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Coronavirus could create 'poverty tsunami’

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BANGKOK (News.Com.Au/Pacnews) — As many as 240 million more people in Australia's region could be forced to live off less than A$9 a day because of the coronavirus.


The potential impact of the global pandemic on East Asia and the Pacific has been laid bare in fresh analysis published by the United Nations University World Institute for Development Economics Research.
Aid activists hope the data will motivate the Australian government to further help its neighbors grapple with the fallout of Covid-19.
The research has estimated how a dip in household income per capita or consumption of five, 10 or 20% would affect the number of people living below the international poverty lines of U.S.$1.90, U.S.$3.20 and U.S.$5.50 per day in the short-term.
In East Asia and the Pacific, including China, Indonesia, the Pacific Islands and Papua New Guinea, about 710.6 million people are currently living below the upper poverty line of U.S.$5.50.
The analysis estimates if global household income or spending takes a 5% hit, there could be 53.7 million more people in that position.
A 10% hit would lift that by 111 million, while a 20% hit would mean 239.8 million more people in poverty.
Globally, under a 20% hit, the number of people living off less than U.S.$5.50 a day — currently about 3.4 billion — could rise by about 547.6 million.
That is equivalent to about 8% of the global population.
The numbers were crunched by researchers at King's College London, Eduardo Ortiz-Juarez and Andy Sumner, and the Australian National University's Chris Hoy.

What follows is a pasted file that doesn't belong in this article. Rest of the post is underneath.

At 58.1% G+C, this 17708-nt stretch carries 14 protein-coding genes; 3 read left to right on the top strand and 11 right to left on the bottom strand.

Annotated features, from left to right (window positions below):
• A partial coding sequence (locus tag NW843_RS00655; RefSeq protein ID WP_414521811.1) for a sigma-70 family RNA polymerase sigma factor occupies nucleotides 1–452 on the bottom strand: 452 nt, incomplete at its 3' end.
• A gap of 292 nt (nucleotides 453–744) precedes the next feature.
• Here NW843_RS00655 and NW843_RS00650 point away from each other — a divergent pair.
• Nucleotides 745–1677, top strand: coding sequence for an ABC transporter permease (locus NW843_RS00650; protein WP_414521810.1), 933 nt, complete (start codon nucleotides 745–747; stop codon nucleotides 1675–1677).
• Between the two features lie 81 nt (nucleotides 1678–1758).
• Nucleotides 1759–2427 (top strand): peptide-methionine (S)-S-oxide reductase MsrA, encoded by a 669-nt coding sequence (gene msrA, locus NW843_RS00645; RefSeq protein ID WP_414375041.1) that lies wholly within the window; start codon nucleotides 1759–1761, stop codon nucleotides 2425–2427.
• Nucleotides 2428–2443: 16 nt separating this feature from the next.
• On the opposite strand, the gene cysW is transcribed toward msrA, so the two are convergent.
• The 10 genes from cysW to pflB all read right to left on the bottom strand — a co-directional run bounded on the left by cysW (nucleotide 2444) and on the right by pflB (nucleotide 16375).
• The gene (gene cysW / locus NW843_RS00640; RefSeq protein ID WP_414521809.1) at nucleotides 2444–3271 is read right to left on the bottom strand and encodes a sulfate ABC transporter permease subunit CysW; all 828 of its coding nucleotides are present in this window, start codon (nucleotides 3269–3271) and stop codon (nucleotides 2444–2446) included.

“We were surprised at the sheer scale of the potential poverty tsunami that could follow Covid-19 in developing countries,” Professor Sumner said.
“Our findings point towards the importance of a dramatic expansion of social safety nets in developing countries as soon as possible and, more broadly, much greater attention to the impact of Covid in developing countries and what the international community can do to help.”
Oxfam Australia has called on the Australian government to do its bit by contributing A$84 million (U.S.$54 million) to the United Nations 'Global Response Plan.
Foreign Minister Marise Payne said Australia is “acutely aware” of the challenge Covid-19 poses to the systems of some countries, particularly those which are less developed.
There are countries in Australia's region with fragile health systems and who rely heavily on tourism, which has come to a halt, she said.
“In some of the work we have done in re-prioritizing our assistance, we are...providing support to some of those countries,” she told reporters on Friday.
Prime Minister Scott Morrison has discussed the need to support developing countries in recent conversations with U.S. Secretary of State Mike Pompeo and Canadian Prime Minister Justin Trudeau.
He has also told Papua New Guinea Prime Minister James Marape Australia is continuing to emphasize to the G20, WHO and IMF the need for strong international community support for the Pacific.

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